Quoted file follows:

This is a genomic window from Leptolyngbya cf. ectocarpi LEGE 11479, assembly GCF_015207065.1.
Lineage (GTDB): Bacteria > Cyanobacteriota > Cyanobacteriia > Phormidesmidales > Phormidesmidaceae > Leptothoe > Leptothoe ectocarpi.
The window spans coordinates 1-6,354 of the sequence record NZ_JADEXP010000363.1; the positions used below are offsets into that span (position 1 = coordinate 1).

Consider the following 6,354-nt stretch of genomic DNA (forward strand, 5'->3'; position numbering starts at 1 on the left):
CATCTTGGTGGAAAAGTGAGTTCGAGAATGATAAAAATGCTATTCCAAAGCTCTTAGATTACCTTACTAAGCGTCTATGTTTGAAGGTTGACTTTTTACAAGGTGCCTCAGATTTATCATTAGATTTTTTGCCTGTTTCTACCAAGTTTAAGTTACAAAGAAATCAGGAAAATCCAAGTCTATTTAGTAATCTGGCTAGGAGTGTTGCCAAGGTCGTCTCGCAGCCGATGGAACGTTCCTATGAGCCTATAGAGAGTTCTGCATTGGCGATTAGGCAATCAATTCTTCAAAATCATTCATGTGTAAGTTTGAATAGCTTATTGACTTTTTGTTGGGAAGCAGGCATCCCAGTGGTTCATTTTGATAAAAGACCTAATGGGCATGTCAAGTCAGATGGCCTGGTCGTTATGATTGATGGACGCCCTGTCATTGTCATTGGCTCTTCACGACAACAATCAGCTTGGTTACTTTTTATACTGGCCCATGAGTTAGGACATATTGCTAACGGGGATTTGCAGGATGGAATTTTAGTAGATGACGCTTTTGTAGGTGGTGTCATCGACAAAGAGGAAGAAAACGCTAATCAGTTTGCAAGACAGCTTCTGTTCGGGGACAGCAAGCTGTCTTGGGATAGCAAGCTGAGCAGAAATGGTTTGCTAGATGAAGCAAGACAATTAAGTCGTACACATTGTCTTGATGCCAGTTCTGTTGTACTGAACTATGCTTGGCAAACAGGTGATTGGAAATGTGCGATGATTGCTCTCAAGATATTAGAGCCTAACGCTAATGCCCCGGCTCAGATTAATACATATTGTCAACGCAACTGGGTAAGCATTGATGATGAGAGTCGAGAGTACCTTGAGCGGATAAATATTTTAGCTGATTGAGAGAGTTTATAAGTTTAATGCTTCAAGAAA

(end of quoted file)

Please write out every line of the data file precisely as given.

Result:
This is a genomic window from Leptolyngbya cf. ectocarpi LEGE 11479, assembly GCF_015207065.1.
Lineage (GTDB): Bacteria > Cyanobacteriota > Cyanobacteriia > Phormidesmidales > Phormidesmidaceae > Leptothoe > Leptothoe ectocarpi.
The window spans coordinates 1-6,354 of the sequence record NZ_JADEXP010000363.1; the positions used below are offsets into that span (position 1 = coordinate 1).

Consider the following 6,354-nt stretch of genomic DNA (forward strand, 5'->3'; position numbering starts at 1 on the left):
CATCTTGGTGGAAAAGTGAGTTCGAGAATGATAAAAATGCTATTCCAAAGCTCTTAGATTACCTTACTAAGCGTCTATGTTTGAAGGTTGACTTTTTACAAGGTGCCTCAGATTTATCATTAGATTTTTTGCCTGTTTCTACCAAGTTTAAGTTACAAAGAAATCAGGAAAATCCAAGTCTATTTAGTAATCTGGCTAGGAGTGTTGCCAAGGTCGTCTCGCAGCCGATGGAACGTTCCTATGAGCCTATAGAGAGTTCTGCATTGGCGATTAGGCAATCAATTCTTCAAAATCATTCATGTGTAAGTTTGAATAGCTTATTGACTTTTTGTTGGGAAGCAGGCATCCCAGTGGTTCATTTTGATAAAAGACCTAATGGGCATGTCAAGTCAGATGGCCTGGTCGTTATGATTGATGGACGCCCTGTCATTGTCATTGGCTCTTCACGACAACAATCAGCTTGGTTACTTTTTATACTGGCCCATGAGTTAGGACATATTGCTAACGGGGATTTGCAGGATGGAATTTTAGTAGATGACGCTTTTGTAGGTGGTGTCATCGACAAAGAGGAAGAAAACGCTAATCAGTTTGCAAGACAGCTTCTGTTCGGGGACAGCAAGCTGTCTTGGGATAGCAAGCTGAGCAGAAATGGTTTGCTAGATGAAGCAAGACAATTAAGTCGTACACATTGTCTTGATGCCAGTTCTGTTGTACTGAACTATGCTTGGCAAACAGGTGATTGGAAATGTGCGATGATTGCTCTCAAGATATTAGAGCCTAACGCTAATGCCCCGGCTCAGATTAATACATATTGTCAACGCAACTGGGTAAGCATTGATGATGAGAGTCGAGAGTACCTTGAGCGGATAAATATTTTAGCTGATTGAGAGAGTTTATAAGTTTAATGCTTCAAGAAA